Video games are an experience, and once that experience is over, you may not have much use for the game anymore. Sure, maybe one day you’ll pick it up and start playing it all over again, but let’s face it. You probably won’t.
Trading in your games can be a good idea, and there are a number of stores that offer this service. They might low-ball you, however. Fortunately, the Internet can expand your options even if you’ve taken up residence at the end of the Earth.
Trading Games For Cash
One of the problems you run into when trading in games is the lack of cash offers. Most stores want you to turn around and buy from them, so they just offer you store credit.
Fortunately, there are two online sites that can help you step around this obstacle by allowing you to trade games online, and they both start with a G – Gazelle and Gylde. Neither site is dedicated to games alone. They are both aimed simply at people looking to get rid of old things, as well as people looking to buy used things. You might think that the freedom of cash would result in a penalty, but I looked at some offers and found them to be roughly comparable, and sometimes higher than, the store trade-in credit typically offered for the same titles.
Of the two I think Gazelle, despite a more muddled front page, is probably the better. They will quote you a price on your trade-in without requiring that you create an account. Glyde, on the other hand, wanted me to create an account complete with credit card information before conducting any activity.
Gazelle is also a direct, no-hassle item for cash trade. Gazelle pays shipping on items over $1 and once the item is received and its condition verified, you will receive cash by check or through PayPal. Glyde lists your item and then sends you a mailer to ship it to the buyer once it sells.
Trading Games For Store Credit
Both of these companies run online trade-in programs and they work in basically the same way. You search for the game you want to sell in the company’s database and receive a price for it. If you accept it, you’ll be sent a free mailing label (but the packaging is up to you). After you send it in, the game is verified and a gift card is sent out.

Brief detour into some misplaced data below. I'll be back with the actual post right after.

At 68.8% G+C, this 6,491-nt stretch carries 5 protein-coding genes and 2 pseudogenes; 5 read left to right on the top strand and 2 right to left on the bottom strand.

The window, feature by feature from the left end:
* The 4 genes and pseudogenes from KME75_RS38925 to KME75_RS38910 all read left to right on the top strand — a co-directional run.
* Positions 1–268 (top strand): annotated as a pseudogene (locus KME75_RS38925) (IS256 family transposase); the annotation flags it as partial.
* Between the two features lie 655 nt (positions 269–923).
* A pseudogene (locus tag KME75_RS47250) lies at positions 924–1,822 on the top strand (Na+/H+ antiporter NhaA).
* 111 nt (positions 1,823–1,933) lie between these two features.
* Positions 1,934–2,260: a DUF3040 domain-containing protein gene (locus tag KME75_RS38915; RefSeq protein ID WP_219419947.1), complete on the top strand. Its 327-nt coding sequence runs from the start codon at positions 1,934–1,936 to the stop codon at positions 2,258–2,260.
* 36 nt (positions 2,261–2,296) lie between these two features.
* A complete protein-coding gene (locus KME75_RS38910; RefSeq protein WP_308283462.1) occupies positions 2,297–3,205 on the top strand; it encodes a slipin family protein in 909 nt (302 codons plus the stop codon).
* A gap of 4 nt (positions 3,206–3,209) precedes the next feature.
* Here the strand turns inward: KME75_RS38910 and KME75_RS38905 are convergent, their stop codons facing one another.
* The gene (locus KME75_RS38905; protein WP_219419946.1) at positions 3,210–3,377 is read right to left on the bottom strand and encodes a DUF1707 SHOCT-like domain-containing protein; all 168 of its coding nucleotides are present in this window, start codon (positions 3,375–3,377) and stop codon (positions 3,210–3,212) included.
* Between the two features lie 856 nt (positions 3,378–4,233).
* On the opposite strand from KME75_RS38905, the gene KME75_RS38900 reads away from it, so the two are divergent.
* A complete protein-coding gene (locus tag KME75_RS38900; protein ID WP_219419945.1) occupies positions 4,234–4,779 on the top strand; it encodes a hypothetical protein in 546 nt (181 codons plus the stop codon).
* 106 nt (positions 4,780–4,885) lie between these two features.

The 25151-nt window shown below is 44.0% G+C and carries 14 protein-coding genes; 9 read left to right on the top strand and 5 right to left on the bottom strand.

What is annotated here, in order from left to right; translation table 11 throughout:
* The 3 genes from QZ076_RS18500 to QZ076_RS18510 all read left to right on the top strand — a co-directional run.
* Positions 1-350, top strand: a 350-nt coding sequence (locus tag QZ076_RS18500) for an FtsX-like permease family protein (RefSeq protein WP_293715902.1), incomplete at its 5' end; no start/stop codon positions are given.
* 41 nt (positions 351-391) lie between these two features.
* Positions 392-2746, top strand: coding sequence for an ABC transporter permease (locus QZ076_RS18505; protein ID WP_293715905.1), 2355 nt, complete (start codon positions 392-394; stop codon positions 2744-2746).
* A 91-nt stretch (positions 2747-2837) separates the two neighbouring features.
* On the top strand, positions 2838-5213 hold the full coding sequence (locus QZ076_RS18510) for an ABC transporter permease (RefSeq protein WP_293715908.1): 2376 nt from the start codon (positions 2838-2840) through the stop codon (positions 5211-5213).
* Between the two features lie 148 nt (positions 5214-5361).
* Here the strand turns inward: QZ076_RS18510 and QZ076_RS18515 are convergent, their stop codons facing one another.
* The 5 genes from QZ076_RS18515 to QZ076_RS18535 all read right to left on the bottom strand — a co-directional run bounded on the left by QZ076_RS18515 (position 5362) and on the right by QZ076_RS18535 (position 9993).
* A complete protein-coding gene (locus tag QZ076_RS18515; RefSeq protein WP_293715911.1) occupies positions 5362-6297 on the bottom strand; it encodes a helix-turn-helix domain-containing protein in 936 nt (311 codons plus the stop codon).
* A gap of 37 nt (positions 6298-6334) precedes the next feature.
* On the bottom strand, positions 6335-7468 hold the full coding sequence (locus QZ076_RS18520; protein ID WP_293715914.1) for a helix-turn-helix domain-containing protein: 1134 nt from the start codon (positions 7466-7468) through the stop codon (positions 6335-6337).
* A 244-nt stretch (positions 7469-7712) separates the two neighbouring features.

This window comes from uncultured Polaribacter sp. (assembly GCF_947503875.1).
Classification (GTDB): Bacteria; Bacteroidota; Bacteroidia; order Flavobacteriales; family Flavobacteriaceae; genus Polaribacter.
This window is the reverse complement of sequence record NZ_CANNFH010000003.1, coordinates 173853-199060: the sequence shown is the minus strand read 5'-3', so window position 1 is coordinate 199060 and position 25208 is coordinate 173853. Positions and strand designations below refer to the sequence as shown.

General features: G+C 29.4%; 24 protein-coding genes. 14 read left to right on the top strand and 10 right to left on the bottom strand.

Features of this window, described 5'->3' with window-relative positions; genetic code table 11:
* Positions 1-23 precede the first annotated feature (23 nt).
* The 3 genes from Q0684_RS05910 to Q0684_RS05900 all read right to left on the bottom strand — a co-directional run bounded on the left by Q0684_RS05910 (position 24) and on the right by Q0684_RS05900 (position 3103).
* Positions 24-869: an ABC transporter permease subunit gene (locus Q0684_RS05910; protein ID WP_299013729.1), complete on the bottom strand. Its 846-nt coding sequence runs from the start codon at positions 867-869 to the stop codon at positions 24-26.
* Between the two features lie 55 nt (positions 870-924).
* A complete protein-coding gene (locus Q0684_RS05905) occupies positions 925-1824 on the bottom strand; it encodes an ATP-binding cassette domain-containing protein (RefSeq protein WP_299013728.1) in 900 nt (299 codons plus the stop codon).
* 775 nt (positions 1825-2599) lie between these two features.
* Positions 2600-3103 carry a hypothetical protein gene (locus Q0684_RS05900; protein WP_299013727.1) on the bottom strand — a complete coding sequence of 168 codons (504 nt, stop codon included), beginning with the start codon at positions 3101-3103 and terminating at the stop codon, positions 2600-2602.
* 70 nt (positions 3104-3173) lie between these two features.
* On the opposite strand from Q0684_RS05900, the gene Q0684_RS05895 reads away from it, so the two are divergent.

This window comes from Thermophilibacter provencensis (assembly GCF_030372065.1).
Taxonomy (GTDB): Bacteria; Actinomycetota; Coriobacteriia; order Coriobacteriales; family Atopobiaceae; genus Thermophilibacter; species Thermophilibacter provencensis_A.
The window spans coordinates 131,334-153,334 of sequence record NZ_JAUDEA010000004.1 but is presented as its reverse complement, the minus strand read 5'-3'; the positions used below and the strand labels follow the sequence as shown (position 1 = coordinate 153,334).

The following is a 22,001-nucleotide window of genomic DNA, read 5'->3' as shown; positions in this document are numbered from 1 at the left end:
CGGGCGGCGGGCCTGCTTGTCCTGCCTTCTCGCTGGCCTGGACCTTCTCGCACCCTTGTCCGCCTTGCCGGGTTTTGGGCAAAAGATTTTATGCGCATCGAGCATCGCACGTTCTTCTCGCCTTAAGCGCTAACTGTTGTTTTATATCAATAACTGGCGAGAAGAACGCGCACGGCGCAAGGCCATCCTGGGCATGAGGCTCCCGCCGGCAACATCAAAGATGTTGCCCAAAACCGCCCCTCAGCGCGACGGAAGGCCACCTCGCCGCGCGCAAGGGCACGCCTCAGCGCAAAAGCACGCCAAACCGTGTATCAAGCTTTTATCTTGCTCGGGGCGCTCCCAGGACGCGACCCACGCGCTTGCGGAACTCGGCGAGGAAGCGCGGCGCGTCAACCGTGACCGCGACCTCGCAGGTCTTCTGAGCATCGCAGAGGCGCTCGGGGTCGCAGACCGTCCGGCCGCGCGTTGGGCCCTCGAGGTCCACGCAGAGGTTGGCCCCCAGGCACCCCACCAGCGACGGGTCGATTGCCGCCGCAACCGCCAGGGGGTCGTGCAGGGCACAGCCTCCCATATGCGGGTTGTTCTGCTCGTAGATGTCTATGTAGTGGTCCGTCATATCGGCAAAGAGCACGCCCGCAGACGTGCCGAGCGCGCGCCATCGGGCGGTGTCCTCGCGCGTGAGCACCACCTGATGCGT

These are simple, easy services with trusted retailers, which is why they offer low trade-in values. The sacrifice is particularly obvious on Amazon.com. If you browse the used marketplace you’ll find games going for two to three times the amount of store credit Amazon will give you for a trade-in.
That’s the price you pay for convenience. You’ll receive less for your game but you don’t have to wait for your item to sell, you don’t have to worry about buyer feedback and you don’t have to pay shipping.
Peer To Peer Trading
Gamers have been trading games in to companies for cash or credit for years. But what if you could skip the middle man and instead trade directly with other games? Wouldn’t that provide a better value? There are in fact two sites that facilitate such trades – Goozex and Mooch. The idea here is simple. You post the games you have up for trade and the games you’d like to receive, then the system tries to find a match for you.
Despite their similar goals, these two sites differ in how they work. Goozex charges a flat $1.99 fee for all trades. They also provide a shipping label, but you have to pay the price of shipping yourself. That may sound expensive, but it works out to be an amazing deal if you’re looking to trade new and popular games.
Mooch is different. The service can be used for free, but it uses a rather complex system of “Mooch points” to try and balance what are considered uneven trades. Mooch points are pricey, so you’re more or less corralled into the $19.99 yearly membership (which includes 100 free points). You also need a paid membership to have access to customer service and guaranteed trades. Shipping is not covered, so you have to pay that as well.
Of the two, Goozex seems better to my eye and has a better reputation online. It’s a much easier system to use and there’s no chance that you’ll end up wasting money on it, something that’s possible if you buy a Mooch membership but then can’t work out any acceptable trades.
If It Were Your Game….
I tend to sell on Amazon when they’re relatively new. That nets a decent price. I’ve used game trading before, and had a good experience with it. But I find the process to be more time-consuming then I’d like.
What system do you prefer to trade games online? Let us know what you think in the comments.
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